Today we got off of the dock and my mood improved markedly as soon as we were swinging at anchor. I'm just not a marina person, I guess. This afternoon I tightened the bolts on the stuffing box - it had been dripping at a faster-than-average clip, and is now back to normal. It was just repacked in Charleston & I figure I'll repack it again this summer. We also had a slow diesel leak from our low-pressure fuel pump, but on closer inspection it appeared to be a bad hose clamp - one of the only clamps on the fuel system I hadn't replaced with ABA (not sure why not). I figured I'd let it sit a bit to make sure it wasn't leaking before bleeding the system, and started a new project after a late lunch: tracking down the fault in the wiring to the V-berth portside light and fan. They haven't worked since we bought the boat, and I had previously traced the problem to the forward head aft bulkhead. Today I tried finding where that wire reemerged, and eventually found it once I took apart a few panels of the salon's ceiling. That revealed exactly where it went through the bulkhead, and by removing a single small trim piece in the head I was able to extract the bad section of wire and use it as a pilot line to run new wire.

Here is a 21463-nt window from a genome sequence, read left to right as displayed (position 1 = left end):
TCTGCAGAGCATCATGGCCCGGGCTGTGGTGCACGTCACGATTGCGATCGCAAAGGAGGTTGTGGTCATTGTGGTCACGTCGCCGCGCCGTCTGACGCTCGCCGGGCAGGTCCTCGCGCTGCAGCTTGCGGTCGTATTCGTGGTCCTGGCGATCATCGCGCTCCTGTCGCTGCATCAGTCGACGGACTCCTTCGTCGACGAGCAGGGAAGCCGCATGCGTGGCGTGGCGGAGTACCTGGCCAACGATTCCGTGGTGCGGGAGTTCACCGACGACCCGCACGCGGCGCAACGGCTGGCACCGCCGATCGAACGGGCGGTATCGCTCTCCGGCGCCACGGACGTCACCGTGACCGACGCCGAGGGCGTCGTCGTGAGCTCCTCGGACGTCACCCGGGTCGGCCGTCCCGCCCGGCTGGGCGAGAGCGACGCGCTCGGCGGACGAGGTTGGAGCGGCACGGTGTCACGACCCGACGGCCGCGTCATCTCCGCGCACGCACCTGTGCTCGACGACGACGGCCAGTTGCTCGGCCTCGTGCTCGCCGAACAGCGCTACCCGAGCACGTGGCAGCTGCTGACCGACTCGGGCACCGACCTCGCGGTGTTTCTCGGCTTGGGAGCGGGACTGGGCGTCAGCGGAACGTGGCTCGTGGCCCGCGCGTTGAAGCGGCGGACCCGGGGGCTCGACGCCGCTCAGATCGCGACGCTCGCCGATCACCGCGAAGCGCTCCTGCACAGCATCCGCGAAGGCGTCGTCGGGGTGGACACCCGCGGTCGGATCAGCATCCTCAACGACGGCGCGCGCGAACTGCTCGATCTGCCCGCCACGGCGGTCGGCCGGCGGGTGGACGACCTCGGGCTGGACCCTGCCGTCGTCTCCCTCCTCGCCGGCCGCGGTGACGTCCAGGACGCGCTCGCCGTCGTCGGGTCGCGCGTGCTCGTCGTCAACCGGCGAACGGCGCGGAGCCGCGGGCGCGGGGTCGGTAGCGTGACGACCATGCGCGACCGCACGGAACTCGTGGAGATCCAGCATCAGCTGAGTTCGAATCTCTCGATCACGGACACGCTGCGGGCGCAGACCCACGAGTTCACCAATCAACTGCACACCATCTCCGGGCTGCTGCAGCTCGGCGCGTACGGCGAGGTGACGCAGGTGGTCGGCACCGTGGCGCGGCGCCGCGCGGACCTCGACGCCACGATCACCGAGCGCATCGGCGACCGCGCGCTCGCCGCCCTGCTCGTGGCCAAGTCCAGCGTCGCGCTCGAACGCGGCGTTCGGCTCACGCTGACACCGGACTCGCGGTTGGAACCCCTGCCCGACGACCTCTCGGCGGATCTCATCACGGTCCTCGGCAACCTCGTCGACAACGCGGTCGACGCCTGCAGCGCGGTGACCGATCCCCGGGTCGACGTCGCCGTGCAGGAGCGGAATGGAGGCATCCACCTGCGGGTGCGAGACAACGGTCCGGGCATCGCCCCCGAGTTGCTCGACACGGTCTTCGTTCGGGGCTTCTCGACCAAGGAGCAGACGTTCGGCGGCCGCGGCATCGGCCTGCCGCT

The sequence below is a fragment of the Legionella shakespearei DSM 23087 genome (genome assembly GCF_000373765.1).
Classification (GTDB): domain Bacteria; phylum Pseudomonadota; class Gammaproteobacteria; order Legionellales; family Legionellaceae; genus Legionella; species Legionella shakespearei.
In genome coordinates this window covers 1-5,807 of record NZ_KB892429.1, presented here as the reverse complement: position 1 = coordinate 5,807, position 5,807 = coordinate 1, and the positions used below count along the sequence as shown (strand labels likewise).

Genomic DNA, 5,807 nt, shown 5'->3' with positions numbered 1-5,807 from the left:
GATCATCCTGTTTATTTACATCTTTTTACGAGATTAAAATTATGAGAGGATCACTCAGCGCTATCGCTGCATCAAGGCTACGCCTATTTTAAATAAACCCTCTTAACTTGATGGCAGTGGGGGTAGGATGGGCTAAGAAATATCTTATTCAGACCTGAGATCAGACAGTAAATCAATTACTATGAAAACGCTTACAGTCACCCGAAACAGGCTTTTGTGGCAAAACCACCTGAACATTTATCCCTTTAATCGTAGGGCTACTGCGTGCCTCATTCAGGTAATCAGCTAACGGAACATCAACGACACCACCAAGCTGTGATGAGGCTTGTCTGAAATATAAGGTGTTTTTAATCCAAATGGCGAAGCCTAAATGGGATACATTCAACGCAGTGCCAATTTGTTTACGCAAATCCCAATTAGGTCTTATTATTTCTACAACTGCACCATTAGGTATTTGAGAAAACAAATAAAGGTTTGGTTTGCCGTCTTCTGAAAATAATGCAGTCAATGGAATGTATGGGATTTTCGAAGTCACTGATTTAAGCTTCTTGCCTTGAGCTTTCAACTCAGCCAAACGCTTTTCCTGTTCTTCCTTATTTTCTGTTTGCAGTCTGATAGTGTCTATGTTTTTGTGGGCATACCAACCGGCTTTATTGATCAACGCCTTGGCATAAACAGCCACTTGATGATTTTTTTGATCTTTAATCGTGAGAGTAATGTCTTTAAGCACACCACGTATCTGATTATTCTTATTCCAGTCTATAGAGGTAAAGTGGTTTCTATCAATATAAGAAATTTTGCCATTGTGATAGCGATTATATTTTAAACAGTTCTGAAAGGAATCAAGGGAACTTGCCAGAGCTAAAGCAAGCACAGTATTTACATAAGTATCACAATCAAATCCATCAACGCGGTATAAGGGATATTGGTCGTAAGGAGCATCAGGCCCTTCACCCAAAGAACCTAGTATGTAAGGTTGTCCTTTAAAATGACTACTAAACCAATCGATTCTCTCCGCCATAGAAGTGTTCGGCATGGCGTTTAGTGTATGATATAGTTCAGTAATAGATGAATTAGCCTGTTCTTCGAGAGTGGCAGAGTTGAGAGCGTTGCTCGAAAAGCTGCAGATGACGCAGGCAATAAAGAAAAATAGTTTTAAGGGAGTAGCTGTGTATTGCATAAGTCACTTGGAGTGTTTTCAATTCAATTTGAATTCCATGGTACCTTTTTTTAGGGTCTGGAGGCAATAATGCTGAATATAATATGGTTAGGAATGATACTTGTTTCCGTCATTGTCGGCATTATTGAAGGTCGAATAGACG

I used heatshrink butt connectors for the spices and covered those with heatshrink tubing once I was done, so I had to use the heat gun which requires starting the engine (to avoid the inverter placing a high load on the house batteries). So I went back and bled the fuel system real quick, had Dawn start the engine, and noticed an unusually high vacuum on the Racor gauge. Aww, not this crap again! I turned back to the project at hand and finished the wire splices and mounting the light and fan, then went back to the engine compartment. I tried bleeding the system multiple times, and every time the vacuum quickly rose to the 5-9" Hg range (yellow cautionary range). Then I noticed the fuel pump still leaking, and this time it was clearly from the pump itself. By now it was 7pm and I realized that if I wanted to replace it today, all the nearby auto parts stores would be closing. So we loaded up the dinghy and headed to the marina, where Dawn walked Piper while I took uber to a nearby AutoZone. They didn't have a diesel-approved pump so I went across the street to Reilly Auto Parts. They didn't have the part but a nearby location did; they said they'd bring it over in the morning just in case I needed it.